By: KELSEY CARROLL
Dr. Tom Rose is a dentist, a surgeon, a radiologist, a parasitologist, a dietitian and somewhat of a groomer. And he only went to veterinary school.
A self-titled “family practitioner for pets,” Rose is the head veterinarian and owner of the Rolling Hills Veterinary Hospital on Keene Street. The hospital’s other location on Buttonwood Drive is manned by his partner, Dr. Greg Jagdfeld.
“This is the only place I’ve ever worked, and now it’s 22 years later,” Rose said.
Rose, 47, grew up in the South County area of St. Louis, moved to Columbia in 1981 to attend MU and never left. He graduated from the College of Veterinary Medicine in 1988 and started working at Rolling Hills.
He isn’t sure why he wanted to become a veterinarian, but after working with cattle and pigs in school, he knew he wanted to go the other direction.
“I didn’t grow up on a farm or anything, so I just didn’t have an interest in the bigger animals,” Rose said.
Bobette Rose, jokingly referred to as “Tom’s other wife” but who is not related to him, has been a technician at Rolling Hills for 20 years and knows Dr. Rose’s style of doing things quite well.
“Tom’s not afraid of doing anything,” Rose said.
Dr. Rose has his hands on every aspect of the job from handling the medicine to making prescription labels to sanitizing the tables.
“It’s just not the way I started out – with technicians in the room,” Rose said.
Before a client comes in, he personally gets everything ready including charts, vaccinations and anything else that a specific appointment might entail.
“I don’t like people to have to sit around and wait,” Rose said. “I like to stay efficient.”
Kate Mears, a 16-year client of Rose’s, said she and her sister have had almost 20 pets between them treated by Rose. She’s a fan: “He’s just so awesome with the animals.”
“One time, we had a dog that couldn’t stand up, and he came out to the lobby and got down on the floor to check him out,” Mears said.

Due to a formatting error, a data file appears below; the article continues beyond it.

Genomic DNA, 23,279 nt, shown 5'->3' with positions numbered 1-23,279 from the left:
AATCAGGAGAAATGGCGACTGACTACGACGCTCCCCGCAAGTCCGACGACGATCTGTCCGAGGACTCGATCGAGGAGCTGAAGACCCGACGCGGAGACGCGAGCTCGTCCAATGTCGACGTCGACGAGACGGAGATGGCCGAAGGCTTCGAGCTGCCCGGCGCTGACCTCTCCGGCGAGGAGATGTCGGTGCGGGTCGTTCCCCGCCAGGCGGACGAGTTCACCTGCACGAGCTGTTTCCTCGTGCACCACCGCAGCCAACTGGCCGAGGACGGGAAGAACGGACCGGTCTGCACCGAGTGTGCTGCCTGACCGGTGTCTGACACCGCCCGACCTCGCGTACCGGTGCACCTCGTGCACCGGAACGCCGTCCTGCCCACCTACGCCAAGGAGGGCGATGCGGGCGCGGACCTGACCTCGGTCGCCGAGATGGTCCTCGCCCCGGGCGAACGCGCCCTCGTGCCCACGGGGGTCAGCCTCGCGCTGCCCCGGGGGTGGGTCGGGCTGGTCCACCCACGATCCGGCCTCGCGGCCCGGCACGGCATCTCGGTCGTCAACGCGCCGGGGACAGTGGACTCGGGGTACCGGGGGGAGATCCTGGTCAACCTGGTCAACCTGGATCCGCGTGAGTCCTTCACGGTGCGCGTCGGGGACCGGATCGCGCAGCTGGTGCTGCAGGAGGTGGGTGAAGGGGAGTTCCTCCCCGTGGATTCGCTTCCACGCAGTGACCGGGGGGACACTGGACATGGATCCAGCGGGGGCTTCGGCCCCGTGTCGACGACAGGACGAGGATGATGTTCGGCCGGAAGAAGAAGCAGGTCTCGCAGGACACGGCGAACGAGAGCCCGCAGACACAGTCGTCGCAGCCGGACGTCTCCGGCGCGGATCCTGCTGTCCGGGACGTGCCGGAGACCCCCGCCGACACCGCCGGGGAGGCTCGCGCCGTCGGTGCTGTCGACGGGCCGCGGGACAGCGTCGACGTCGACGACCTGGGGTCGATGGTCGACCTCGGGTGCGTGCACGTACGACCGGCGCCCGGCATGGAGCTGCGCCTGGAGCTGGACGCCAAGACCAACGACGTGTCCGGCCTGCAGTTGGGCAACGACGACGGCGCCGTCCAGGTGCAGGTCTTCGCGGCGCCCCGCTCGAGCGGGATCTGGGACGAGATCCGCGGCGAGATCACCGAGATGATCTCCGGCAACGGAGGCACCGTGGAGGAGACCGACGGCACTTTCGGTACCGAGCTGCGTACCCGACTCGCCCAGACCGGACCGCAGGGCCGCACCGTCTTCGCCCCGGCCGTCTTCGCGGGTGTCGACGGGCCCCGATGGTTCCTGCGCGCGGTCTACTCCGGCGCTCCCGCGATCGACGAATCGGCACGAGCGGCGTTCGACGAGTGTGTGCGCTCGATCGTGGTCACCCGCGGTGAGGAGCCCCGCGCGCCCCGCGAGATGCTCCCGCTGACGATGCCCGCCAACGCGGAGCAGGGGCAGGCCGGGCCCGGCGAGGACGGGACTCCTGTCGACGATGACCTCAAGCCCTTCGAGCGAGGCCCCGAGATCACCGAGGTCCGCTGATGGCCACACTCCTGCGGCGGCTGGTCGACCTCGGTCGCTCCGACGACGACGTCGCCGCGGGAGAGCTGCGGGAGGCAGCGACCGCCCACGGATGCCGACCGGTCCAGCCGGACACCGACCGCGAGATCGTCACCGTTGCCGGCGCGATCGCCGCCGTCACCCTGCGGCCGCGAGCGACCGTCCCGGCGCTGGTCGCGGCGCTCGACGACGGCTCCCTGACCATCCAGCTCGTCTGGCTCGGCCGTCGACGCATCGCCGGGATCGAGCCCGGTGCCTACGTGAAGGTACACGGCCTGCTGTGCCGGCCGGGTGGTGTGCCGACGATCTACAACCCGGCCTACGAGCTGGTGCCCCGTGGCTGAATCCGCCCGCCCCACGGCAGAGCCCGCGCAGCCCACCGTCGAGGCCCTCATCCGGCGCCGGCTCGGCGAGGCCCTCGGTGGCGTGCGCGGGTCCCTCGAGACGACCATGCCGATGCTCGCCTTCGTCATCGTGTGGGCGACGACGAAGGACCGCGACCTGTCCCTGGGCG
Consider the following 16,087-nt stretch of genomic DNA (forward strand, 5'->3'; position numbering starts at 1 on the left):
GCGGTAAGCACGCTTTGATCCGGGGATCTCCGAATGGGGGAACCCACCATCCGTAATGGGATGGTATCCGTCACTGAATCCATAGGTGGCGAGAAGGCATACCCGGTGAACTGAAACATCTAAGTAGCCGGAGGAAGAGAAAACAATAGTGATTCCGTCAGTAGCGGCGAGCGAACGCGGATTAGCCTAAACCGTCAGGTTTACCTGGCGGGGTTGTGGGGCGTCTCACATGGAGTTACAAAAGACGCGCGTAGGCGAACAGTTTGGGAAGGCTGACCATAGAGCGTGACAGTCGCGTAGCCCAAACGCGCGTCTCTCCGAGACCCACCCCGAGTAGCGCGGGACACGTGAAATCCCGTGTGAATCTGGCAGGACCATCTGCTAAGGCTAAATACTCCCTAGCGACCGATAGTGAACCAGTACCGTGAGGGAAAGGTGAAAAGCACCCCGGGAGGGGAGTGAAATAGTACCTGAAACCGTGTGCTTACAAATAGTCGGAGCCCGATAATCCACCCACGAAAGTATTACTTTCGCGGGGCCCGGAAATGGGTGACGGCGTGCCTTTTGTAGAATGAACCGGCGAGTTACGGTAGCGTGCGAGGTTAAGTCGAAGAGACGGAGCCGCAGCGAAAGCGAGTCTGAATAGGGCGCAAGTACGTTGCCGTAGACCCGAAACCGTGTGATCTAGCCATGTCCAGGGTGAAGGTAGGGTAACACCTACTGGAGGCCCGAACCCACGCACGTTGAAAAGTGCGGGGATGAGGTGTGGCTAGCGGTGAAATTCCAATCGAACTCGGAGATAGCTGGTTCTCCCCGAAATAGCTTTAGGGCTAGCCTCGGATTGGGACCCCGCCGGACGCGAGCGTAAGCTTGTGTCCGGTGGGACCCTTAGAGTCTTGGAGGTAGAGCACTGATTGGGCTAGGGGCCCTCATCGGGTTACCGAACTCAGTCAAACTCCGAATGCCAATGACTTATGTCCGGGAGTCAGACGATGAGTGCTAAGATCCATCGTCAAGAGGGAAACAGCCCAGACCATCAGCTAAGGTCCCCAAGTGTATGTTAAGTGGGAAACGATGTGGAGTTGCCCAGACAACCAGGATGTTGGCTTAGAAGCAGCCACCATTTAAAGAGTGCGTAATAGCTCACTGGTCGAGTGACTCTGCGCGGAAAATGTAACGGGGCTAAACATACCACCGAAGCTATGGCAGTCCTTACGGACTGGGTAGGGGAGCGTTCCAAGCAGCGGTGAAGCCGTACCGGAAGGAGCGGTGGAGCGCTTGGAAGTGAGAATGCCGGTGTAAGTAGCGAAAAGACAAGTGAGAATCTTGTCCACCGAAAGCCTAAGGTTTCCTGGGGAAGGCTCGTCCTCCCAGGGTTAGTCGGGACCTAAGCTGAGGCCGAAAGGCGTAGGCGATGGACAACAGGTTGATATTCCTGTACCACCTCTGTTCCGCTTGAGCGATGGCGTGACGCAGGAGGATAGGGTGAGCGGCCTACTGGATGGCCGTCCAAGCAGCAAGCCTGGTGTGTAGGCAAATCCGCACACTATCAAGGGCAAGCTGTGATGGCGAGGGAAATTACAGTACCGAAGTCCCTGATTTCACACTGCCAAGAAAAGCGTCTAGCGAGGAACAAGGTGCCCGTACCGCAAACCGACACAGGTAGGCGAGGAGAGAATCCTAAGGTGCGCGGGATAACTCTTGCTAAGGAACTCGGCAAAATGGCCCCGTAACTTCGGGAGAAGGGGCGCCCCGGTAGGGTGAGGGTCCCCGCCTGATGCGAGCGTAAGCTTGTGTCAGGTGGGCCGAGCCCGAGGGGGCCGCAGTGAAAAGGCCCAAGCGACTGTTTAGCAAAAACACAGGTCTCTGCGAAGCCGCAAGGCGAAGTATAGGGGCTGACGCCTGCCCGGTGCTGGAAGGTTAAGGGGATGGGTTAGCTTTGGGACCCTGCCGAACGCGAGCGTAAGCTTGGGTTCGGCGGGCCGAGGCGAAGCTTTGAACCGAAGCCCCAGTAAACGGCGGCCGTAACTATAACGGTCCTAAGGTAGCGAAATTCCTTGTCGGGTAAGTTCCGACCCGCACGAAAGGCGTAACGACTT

Rose came out to her house to euthanize one of her dogs, a service some vets offer that’s easier on older, ailing pets and their owners.
House calls are not a rarity for Rose; he’s been making them since he started. He travels all over the county, sometimes even from Ashland to Harrisburg in one day. He offers house calls for anything, as long as it helps make the client and the animal more comfortable.
“I don’t live by time constraints,” he said. “I’m the kind of guy where if (the animal) needs to be seen, then it needs to be seen.”
As Rose headed out at 11 a.m. Saturday, Nov. 13, Bobette asked if he was cutting out early to go to the football game.
“No,” he replied. “I’ve got to go give three cats their booster vaccines.”
On an average day, Rose said he sees about 15 clients — pet owners, who often bring in more than one pet at a time.
The hospital is relatively small, but is equipped with all the essentials including a pharmacy, patient rooms, a surgery room, a radiology room, an X-ray station and a small kennel for boarding cats and dogs.
On Saturday morning Dr. Rose treated an abscess on Rio the cat, checked a broken tooth on an Akita named Boomer, gave booster shots to dogs Trixie and Rascal, ran samples on Arabella the German Shepherd, consulted a family about new pain medication for their three-legged dog, took out sutures from surgery on a dog’s foot, and gave routine vaccines to a tabby named Hobbs and his Himalayan companion. He even broke out the endoscope to check the throat of Winston, an older dog with a troubling cough.
“Yeah, we do that every Saturday morning…,” Rose joked, referring to the endoscope procedure.
When trying to explain certain things, Rose often relates animals to humans. For example, he compares human medications to animal drugs so that his clients can better understand what they’re giving their pet. He employs the same approach to explaining treatment and recovery, as he did with the three-legged dog. He advised the family to get him up and walking around at least three times a day because he could get stiff and have a harder time healing, just as a human would with a muscle injury.
“We really do everything with animals that they [other doctors] do with humans,” Rose said. “It’s actually amazing that we ever get anything done because, well, they’re animals,” he said, referring to the difficult nature of some pets. He finds cats to be the most frustrating patients to handle.
Sometimes, he’ll see an animal that is just plain ADR, a widely known acronym in veterinary circles that stands for “ain’t doin’ right.” ADR cases will sometimes have to stay overnight for observation of their behavior and for tests — whatever it takes to fix what’s wrong.
Although he has worked with and treated thousands of animals in his 22 years as a veterinarian, Rose has just one cat, a Siamese named Nikki who is 17 and a half years old. Rose was still in school when the cat was brought into the lab at age 1, suffering from what was believed to be a neurological disorder.
“It turned out she just didn’t like other animals, so I took her,” Rose said.
The clinic took Jeffery the cat after his owner gave him up. He roams the rooms of the clinic day and night, perching on the rolling chairs in the secretary hub.
“He thinks he owns the place,” Bobette remarked.